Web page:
Investigation of transition metal pharmacology in the cardiovascular system
AuthorBetrie, Ashenafi Haileyesus
AffiliationPharmacology and Therapeutics
Document TypePhD thesis
Access StatusThis item is embargoed and will be available on 2020-05-08.
© 2017 Dr Ashenafi Haileyesus Betrie
Understanding transition metal dys/homeostasis holds potential for the discovery of new treatments to curb the increasing burden of cardio- and cerebrovascular diseases. However, their pharmacology and roles in the cardiovascular system have been underexplored. This thesis investigated examples of transition metal pharmacology in the cardiovascular system by (1) using genetically-modified mice susceptible to iron accumulation and (2) pharmacologically elevating the levels of zinc in isolated arteries to probe its roles. To understand the role of iron, two age groups of mice (13 mo and 23 mo) deficient in the microtubule-associated protein tau (MAPT, whose role in iron homeostasis of the brain was recently established) and their wild type counterparts were used. Loss of tau protein presented an accelerated age-dependent cardiomyopathy phenotype accompanied by cardiac iron accumulation. Increased systolic blood pressure, cardiac hypertrophy and lower basal right atrial rate were seen as early as 13 mo and were further aggravated by 23 mo. Notably, 23 mo wild type mice also showed a similar phenotype with a significant iron, zinc and copper accumulation together with an altered sensitivity of isolated mesenteric arteries to contractile agonists. More importantly, chronic treatment of the middle-aged tau KO mice with clioquinol prevented the increase in systolic blood pressure, cardiac hypertrophy and lowering of the basal right atrial rate. Clioquinol is a moderate Fe2+ chelator and a Zn2+ ionophore. Thus, by using compounds with similar properties (ionophores that deliver metals across membrane and chelators that remove them), the role of zinc in vascular tone was explored in rat isolated small resistance arteries. Four different zinc ionophores from structurally-distinct chemical classes all caused a concentration-dependent relaxation of mesenteric arteries pre-contracted by a range of agonists. The potency and efficacy were comparable to the established vasodilator drugs, sodium nitroprusside and acetylcholine. The effects were also observed in middle cerebral, basilar, coronary, saphenous and pulmonary arteries. The archetypal ionophore Zn(DTSM) also showed a depressor effect in vivo. Importantly, removal of the endogenous zinc from resting cerebral and coronary arteries with basal tone, but not the others, caused an active contraction suggesting a crucial role of zinc in maintaining resting vascular tone. In isolated small mesenteric arteries, the mechanism of zinc ionophore-induced vasorelaxation was then investigated. Vasorelaxation by zinc ionophores involved a combination of non-competitive inhibition of voltage-operated Ca2+ channels (common to all the four classes) and a competitive α1-adrenoceptor antagonism (clioquinol). The release of vasodilatory mediators from the endothelium or perivascular nerves, antagonising the actions of endothelin, arginine vasopressin and thromboxane A2 receptors, activating potassium channels (voltage-operated, ATP-sensitive and calcium-activated) were all not involved in the relaxation. This study revealed an essential physiological role tau protein in cardiovascular function and for the first time reported a novel vasodilatory property of zinc ionophores. These results confirm that a more detailed investigation of zinc and other transition metals in the cardiovascular system holds untapped potential for the discovery of novel biology, treatment targets and therapies.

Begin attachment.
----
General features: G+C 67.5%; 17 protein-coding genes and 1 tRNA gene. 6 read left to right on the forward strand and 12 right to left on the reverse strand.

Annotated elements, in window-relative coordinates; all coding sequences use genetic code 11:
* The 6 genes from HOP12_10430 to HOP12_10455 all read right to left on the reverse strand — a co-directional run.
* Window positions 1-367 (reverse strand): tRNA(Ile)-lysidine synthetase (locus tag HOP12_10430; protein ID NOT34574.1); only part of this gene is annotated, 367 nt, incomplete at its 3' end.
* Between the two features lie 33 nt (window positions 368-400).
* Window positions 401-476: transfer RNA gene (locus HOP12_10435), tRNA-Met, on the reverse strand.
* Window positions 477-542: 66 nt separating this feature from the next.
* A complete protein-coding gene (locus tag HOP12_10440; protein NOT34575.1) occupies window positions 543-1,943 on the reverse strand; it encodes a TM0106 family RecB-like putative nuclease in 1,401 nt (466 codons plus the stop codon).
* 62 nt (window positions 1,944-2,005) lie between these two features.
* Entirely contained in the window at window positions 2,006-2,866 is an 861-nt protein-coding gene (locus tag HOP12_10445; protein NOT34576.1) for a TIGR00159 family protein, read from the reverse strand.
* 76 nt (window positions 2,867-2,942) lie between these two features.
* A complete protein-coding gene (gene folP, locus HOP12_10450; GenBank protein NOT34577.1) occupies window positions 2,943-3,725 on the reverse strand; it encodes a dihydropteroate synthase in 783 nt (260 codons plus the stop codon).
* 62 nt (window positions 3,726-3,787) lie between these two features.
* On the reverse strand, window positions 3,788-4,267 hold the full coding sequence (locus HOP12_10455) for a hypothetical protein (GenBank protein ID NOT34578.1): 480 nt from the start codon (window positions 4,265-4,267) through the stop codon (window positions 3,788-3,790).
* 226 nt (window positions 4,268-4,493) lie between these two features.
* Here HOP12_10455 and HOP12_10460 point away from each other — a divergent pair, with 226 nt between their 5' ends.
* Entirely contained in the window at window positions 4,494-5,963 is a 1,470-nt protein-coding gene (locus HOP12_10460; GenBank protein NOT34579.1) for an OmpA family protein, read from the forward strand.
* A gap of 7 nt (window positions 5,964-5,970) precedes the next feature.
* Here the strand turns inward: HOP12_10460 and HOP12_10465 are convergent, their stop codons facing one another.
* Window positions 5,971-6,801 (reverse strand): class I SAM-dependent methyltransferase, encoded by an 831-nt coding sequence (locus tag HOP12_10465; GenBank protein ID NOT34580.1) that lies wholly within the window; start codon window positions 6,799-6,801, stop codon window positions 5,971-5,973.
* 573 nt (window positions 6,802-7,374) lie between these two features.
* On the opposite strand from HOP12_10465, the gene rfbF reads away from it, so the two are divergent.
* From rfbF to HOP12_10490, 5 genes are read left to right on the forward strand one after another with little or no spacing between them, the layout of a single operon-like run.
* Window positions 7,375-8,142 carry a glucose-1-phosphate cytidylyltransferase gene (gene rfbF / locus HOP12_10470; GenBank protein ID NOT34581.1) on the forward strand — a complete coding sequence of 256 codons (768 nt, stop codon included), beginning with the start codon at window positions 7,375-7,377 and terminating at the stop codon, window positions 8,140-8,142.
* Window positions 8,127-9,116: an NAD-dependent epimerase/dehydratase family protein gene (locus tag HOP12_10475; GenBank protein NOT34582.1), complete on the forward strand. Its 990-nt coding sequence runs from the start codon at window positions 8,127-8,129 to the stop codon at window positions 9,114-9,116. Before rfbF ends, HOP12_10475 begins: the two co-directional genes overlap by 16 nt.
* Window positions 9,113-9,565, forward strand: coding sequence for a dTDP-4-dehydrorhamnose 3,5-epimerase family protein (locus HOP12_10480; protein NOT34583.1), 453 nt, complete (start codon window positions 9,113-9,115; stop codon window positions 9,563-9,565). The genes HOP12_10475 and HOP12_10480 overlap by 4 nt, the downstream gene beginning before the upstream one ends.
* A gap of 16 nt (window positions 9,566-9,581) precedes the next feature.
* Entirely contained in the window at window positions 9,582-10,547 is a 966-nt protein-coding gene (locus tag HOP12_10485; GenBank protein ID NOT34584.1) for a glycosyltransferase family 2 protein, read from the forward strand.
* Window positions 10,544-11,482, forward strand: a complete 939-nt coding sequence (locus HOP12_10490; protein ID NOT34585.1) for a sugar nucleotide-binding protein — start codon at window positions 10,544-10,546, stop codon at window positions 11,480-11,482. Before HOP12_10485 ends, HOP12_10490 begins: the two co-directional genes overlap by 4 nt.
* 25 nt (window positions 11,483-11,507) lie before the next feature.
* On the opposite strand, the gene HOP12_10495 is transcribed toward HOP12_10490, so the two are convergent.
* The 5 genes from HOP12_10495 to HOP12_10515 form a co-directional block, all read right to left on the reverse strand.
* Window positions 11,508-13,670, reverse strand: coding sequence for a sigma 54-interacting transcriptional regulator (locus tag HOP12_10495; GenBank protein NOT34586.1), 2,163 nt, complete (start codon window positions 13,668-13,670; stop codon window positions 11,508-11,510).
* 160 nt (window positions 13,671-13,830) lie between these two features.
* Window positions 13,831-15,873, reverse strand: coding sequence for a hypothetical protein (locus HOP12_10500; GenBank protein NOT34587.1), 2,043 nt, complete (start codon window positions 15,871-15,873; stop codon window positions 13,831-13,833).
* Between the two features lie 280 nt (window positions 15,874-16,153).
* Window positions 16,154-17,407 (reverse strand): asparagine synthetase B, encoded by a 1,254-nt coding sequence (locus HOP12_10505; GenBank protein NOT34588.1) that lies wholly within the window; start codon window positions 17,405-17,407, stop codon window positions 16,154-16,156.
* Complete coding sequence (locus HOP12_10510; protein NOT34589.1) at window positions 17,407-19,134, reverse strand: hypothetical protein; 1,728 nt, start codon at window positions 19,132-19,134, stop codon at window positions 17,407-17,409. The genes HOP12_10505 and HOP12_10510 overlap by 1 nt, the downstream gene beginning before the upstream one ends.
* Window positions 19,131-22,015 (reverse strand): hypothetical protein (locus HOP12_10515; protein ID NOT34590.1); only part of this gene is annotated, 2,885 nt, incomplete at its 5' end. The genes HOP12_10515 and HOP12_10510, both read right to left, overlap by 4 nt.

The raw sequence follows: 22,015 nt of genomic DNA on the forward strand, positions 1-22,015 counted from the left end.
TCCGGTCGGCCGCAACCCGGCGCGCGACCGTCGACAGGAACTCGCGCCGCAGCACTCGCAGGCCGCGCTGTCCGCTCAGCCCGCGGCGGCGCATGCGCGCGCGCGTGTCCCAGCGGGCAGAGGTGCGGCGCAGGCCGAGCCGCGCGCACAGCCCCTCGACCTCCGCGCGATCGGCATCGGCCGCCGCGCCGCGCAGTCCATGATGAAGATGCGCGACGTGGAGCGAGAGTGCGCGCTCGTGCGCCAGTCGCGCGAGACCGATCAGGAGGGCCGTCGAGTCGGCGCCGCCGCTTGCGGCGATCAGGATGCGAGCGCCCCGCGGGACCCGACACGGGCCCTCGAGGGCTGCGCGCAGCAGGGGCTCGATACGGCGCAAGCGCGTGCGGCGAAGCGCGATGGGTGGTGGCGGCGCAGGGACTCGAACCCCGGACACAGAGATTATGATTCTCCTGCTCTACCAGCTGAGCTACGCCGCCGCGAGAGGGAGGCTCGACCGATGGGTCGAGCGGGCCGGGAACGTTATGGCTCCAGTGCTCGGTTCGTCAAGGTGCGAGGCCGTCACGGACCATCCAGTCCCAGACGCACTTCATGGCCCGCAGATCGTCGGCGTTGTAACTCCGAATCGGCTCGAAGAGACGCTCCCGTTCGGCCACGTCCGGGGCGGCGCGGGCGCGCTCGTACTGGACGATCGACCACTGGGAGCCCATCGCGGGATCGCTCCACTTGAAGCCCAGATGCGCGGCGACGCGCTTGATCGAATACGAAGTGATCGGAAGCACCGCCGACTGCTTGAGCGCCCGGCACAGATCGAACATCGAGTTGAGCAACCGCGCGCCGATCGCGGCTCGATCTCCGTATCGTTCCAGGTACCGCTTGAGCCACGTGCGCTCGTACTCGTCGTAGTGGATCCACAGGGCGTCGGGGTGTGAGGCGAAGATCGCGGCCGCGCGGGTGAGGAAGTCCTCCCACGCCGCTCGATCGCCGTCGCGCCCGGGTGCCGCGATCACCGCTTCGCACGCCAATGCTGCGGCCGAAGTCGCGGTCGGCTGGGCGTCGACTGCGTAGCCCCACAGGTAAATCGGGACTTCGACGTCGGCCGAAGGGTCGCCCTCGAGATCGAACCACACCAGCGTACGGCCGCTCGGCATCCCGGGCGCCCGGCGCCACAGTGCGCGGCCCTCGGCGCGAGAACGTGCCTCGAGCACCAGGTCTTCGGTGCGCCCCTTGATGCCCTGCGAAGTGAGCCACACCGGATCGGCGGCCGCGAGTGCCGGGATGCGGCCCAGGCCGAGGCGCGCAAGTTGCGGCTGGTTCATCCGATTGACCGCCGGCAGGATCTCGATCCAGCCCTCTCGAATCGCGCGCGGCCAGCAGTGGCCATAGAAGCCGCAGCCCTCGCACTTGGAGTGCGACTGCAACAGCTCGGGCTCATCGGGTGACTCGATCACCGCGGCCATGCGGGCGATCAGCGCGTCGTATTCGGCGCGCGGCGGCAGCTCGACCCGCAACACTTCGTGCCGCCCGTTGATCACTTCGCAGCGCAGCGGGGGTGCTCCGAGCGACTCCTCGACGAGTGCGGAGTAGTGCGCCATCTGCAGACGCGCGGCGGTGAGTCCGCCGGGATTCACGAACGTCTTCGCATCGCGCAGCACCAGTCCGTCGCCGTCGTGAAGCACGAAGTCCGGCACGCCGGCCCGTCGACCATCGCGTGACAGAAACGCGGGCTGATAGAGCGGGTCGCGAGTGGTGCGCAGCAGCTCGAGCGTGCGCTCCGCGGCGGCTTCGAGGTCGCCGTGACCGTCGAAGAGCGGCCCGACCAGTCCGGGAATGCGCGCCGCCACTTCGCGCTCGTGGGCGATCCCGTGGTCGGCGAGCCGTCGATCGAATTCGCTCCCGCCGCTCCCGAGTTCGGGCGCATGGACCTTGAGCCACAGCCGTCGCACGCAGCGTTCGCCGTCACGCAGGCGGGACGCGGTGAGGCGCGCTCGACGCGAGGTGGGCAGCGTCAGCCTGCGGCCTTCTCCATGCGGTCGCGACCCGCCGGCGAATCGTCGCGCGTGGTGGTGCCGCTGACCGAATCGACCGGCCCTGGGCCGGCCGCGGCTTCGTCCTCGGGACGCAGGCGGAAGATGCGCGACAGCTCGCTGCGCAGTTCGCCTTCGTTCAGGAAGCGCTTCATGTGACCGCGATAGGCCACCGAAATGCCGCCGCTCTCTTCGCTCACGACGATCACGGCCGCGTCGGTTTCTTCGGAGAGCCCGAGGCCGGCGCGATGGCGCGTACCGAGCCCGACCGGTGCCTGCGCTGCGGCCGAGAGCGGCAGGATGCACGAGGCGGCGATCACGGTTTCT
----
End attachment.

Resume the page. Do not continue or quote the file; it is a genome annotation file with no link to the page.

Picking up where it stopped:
Keywordspharmacology; cardiovascular; vascular tone; heart; mesenteric arteries; cerebral arteries; coronary arteries; Tau protein; iron; zinc; ionophores; chelators
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